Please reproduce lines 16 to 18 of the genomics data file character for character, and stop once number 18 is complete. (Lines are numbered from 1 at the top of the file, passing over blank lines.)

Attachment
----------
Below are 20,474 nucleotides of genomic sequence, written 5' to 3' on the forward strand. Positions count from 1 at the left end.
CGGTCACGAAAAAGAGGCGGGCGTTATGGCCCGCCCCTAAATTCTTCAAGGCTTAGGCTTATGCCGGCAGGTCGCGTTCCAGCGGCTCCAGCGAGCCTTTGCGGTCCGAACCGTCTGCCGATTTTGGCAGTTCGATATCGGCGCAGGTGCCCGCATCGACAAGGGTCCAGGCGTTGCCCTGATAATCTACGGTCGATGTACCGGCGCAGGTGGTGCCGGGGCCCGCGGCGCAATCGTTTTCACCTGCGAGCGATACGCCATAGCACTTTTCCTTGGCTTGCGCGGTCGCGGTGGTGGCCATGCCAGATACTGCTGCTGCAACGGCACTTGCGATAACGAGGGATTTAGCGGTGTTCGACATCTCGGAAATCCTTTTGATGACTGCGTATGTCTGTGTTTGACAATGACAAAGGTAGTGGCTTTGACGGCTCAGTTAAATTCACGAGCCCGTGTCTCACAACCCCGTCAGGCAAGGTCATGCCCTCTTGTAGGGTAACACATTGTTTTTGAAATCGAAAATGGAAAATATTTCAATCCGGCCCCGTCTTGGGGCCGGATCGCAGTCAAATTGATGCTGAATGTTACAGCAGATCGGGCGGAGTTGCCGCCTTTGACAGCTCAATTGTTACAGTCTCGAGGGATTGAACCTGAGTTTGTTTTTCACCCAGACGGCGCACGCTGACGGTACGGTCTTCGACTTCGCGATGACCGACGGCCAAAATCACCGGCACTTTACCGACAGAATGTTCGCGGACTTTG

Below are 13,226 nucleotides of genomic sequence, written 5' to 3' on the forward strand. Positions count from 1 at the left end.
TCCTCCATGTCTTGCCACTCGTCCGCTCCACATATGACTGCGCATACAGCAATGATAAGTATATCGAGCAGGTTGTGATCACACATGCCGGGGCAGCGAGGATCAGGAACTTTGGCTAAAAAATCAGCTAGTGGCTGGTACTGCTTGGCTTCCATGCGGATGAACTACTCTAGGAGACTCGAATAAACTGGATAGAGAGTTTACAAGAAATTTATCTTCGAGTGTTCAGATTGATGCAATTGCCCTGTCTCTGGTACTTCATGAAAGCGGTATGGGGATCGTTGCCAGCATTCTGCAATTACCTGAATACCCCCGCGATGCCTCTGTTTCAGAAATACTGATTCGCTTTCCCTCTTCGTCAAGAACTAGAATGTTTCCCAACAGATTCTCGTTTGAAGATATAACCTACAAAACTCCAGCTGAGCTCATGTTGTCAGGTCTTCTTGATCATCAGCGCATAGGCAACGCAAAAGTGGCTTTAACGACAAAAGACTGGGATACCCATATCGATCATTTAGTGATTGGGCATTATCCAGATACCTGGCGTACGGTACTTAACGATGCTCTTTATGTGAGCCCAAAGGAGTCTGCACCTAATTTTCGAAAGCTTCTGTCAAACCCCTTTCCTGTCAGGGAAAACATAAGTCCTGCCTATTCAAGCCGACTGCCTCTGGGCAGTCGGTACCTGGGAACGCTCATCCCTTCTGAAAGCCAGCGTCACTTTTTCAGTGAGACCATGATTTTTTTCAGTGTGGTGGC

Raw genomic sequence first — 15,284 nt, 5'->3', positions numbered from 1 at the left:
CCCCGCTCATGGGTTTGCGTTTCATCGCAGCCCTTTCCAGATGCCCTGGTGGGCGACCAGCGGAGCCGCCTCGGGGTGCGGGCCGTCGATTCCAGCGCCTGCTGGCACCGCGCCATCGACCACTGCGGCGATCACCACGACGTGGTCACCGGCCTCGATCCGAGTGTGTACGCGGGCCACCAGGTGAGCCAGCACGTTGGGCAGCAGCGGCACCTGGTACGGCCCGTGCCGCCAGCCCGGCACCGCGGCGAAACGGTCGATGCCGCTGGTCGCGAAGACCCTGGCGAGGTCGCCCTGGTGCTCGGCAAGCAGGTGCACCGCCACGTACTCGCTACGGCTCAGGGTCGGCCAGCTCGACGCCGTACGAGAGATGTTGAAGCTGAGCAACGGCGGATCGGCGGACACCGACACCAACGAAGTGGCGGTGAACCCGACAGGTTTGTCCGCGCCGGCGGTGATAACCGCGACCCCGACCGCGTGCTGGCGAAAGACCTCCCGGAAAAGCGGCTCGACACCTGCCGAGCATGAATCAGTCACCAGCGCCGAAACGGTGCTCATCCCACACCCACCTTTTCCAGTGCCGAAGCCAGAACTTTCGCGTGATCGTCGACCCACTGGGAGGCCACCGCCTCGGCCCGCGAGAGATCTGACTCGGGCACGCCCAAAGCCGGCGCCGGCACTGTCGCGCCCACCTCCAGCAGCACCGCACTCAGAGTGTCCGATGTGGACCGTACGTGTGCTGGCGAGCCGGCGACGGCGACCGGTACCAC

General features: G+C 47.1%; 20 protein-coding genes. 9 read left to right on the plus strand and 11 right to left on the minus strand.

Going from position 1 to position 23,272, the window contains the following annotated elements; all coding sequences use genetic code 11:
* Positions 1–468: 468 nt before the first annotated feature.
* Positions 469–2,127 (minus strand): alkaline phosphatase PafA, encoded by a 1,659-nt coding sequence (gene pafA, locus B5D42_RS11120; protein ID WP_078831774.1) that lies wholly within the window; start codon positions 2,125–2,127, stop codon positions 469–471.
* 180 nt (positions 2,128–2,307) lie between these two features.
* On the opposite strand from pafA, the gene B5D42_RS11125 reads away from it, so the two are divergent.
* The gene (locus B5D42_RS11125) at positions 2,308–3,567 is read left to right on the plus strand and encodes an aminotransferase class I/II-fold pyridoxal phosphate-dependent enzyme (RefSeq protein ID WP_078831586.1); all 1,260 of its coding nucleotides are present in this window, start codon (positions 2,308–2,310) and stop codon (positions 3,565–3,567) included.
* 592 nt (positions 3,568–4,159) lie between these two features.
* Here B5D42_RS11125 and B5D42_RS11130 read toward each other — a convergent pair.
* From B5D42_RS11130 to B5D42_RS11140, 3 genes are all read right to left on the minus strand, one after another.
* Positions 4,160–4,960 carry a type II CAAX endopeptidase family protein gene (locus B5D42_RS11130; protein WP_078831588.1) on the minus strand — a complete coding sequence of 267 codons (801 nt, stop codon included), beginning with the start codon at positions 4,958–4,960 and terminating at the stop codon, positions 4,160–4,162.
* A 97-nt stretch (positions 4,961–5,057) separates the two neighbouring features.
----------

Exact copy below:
* From B5D42_RS11130 to B5D42_RS11140, 3 genes are all read right to left on the minus strand, one after another.
* Positions 4,160–4,960 carry a type II CAAX endopeptidase family protein gene (locus B5D42_RS11130; protein WP_078831588.1) on the minus strand — a complete coding sequence of 267 codons (801 nt, stop codon included), beginning with the start codon at positions 4,958–4,960 and terminating at the stop codon, positions 4,160–4,162.
* A 97-nt stretch (positions 4,961–5,057) separates the two neighbouring features.